NOG: NOG has 187,000 net acres, which represents an increase from previous postings. Minerals in the core Bakken went for $34,000/acre yesterday. NOG has a market cap of less than $900 million.

Under Armour: hits record as shares surge 22%.

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News From All Over

Shocker: from The Washington Post -- In his State of the Union address, President Obama heaped praise on the boom in natural-gas production across the United States. And he made a comment about fracking that triggered some grumbling from green groups. Comment: the link is to The Washington Post; I don't need to read any more. But it looks like the president is throwing the activist environmentalists under the bus.

Gas: from The New York Times -- North Dakota continues to work on plans to reduce flaring.

From under the Geico rock: Forbes is reporting -- fracking fuels an economic boom in North Dakota. Really? Posted in Forbes on January 29, 2014. This just shows me how east-coast centric Big Media is. This story is, like, three years old.

LOL: folks think Bakken oil is explosive. Now the railroads are thinking about transporting liquified natural gas. There are two words in "liquified natural gas" that should concern folks: "liquified" and "gas." The story was in Forbes. Your humor for the day.

My least favorite subject in the Bakken: The Dickinson Press is reporting on a task force for flared gas. I could care less. I couldn't care less. The only thing I like less than the flaring issue in the Bakken, are stories on "task forces."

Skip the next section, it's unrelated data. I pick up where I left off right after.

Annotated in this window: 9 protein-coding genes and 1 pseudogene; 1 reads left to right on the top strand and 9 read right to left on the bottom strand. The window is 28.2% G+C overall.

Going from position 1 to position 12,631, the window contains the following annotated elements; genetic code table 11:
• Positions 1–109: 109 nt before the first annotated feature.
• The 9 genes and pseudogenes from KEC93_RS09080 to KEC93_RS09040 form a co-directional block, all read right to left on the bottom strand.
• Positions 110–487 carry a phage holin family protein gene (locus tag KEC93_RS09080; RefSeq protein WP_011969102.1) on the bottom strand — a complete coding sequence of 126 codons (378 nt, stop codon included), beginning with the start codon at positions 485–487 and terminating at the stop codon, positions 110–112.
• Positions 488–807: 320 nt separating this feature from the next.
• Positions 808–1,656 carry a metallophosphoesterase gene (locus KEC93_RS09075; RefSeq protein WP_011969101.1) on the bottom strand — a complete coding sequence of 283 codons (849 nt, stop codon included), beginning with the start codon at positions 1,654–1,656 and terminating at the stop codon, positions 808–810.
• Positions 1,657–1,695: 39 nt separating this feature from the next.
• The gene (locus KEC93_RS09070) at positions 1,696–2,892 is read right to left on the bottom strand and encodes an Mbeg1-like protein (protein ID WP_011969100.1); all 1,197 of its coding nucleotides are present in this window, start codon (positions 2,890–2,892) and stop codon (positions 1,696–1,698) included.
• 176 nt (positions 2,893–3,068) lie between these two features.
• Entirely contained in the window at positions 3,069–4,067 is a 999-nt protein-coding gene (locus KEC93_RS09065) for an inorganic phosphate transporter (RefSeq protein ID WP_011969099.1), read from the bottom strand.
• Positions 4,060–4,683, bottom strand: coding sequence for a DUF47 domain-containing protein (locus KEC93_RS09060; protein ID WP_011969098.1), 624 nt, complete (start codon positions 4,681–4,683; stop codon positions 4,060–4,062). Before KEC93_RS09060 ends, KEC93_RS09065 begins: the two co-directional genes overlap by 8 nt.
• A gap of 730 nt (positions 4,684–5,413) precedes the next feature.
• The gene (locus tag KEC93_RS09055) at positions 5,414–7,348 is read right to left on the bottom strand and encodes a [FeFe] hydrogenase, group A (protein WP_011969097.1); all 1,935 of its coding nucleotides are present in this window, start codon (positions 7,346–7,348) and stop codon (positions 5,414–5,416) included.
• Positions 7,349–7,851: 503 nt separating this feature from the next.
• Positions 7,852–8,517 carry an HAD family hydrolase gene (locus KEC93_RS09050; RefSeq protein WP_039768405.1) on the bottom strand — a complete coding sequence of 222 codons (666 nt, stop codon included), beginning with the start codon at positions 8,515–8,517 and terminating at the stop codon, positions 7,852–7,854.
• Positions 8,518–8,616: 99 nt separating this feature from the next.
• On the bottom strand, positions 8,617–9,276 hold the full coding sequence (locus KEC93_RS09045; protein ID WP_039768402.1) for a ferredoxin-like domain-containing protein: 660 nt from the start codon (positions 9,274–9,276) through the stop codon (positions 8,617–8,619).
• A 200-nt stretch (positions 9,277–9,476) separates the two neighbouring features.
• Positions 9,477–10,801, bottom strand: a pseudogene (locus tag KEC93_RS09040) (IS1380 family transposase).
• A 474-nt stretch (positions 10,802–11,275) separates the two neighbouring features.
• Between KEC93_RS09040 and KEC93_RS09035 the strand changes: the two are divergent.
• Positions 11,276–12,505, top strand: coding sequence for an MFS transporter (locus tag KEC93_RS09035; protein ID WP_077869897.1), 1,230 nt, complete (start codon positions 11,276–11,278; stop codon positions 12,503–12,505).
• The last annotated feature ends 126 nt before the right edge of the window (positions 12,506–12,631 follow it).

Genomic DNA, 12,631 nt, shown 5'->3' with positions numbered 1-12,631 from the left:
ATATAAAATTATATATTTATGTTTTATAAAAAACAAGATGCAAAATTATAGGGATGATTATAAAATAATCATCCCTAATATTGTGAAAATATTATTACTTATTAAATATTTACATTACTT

Executive orders: it appears that President Obama does not have the corner on "executive orders." Looking forward to 2016, Governor Cuomo is starting to issue his own "executive orders." His first executive order this week: instructing his emergency response agencies to review their emergency response procedures. Exactly what the hell are these folks being paid to do in the first place. Talk about a wimp. Memo to self: consider a new blog (only to get sued for copyright infringement): "Diary of a Wimpy Governor."  Maybe to avoid copyright infringements, a better blog: the governor who would be king.  By the way, this is bad news for Donald Trump who is now rumored to be the front-runner for the GOP presidential nominee -- he can't issue "executive orders." As a CEO, he is pretty much limited to "memos."

The Bakken Shale Discussion Group

I have to chuckle. The "original" Bakken Shale Discussion Group had a rule about political comments but was unable to control such comments. The "new and improved" Bakken Shale Discussion Group has no such rules (LOL) and gets no political comments. And if it does, the comments would not be published anyway.